The Tennessee Hospital Association, which lost a court battle two months ago over new state guidelines governing office-based surgery, will now ask state lawmakers to overturn the new rules that officials say will greatly expand the kinds of procedures performed outside of hospitals, creating new safety risks for many patients.
Craig Becker, president and chief executive officer of the association, says the guidelines, which took effect in mid-October 2005, will increase the kinds of procedures allowed in doctors' offices, including complicated Level III surgeries that last as long as six hours and require as much as 12 hours of recovery time. Two months ago, the Davidson County Chancery Court rejected the association's request for a temporary restraining order to overturn the guidelines. The next step, Becker says, is the political process.
"The battle is still going on," Becker says. "Basically, we're going to the Legislature and take the battle there ... we are certainly concerned about this, and we think the Legislature will share those concerns."
The guidelines, established by the state Board of Medical Examiners, could endanger patients by increasing the number of office-based surgeries requiring anesthesia, Becker says. He says no one can accurately predict the rate of increase in complicated office-based surgeries, but says the new rules are almost certain to boost physicians' business at the same time it reduces revenue at local hospitals.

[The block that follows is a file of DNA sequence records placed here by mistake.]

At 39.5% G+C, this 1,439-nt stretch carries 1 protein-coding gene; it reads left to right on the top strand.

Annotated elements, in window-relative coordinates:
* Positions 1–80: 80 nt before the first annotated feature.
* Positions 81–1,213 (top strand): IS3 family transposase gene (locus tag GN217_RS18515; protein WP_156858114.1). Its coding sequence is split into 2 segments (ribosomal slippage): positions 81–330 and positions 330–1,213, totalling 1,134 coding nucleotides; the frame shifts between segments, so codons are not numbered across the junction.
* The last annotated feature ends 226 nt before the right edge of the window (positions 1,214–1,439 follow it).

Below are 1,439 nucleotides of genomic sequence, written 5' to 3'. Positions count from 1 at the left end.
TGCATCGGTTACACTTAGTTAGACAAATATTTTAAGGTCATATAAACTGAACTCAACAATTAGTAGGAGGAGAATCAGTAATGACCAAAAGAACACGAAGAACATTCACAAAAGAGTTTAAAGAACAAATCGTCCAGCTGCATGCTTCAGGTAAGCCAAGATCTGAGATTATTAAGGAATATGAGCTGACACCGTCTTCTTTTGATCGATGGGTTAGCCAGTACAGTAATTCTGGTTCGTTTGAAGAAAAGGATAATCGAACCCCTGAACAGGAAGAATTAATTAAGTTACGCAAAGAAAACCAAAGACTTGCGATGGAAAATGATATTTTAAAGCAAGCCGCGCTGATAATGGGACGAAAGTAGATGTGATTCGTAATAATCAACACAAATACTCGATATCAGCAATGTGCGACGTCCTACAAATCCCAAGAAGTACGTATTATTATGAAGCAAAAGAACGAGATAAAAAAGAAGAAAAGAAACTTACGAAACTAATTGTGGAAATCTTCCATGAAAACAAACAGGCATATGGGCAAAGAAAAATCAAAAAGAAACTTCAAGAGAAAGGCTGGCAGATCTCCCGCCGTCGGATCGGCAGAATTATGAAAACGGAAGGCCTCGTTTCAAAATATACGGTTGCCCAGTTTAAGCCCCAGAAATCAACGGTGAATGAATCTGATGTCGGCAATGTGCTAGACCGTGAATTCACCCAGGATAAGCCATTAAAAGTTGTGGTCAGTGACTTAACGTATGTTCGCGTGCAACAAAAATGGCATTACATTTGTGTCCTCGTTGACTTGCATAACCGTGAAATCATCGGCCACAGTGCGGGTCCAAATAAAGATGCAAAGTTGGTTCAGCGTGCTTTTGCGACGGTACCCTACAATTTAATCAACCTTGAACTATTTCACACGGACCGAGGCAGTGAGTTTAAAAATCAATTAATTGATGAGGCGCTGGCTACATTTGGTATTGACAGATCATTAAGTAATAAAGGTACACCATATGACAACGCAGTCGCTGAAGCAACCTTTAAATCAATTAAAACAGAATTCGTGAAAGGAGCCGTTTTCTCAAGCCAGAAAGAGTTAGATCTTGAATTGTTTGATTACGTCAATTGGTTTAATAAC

"That's what it's all about-revenue," he says. "It drains commercial-paying business from hospitals at the same time we're seeing a tremendous increase in charity care."
Yarnell Beatty, director of legal and government affairs at the Tennessee Medical Association, argues that the rules would actually decrease the number of office-based surgeries because the rules add additional oversight and regulations for any use of anesthesia. "These are rigid guidelines," he says.
State officials say it was necessary to change the regulations because many complex medical procedures, including face-lifts, were routinely being performed in doctors' offices without any oversight at all.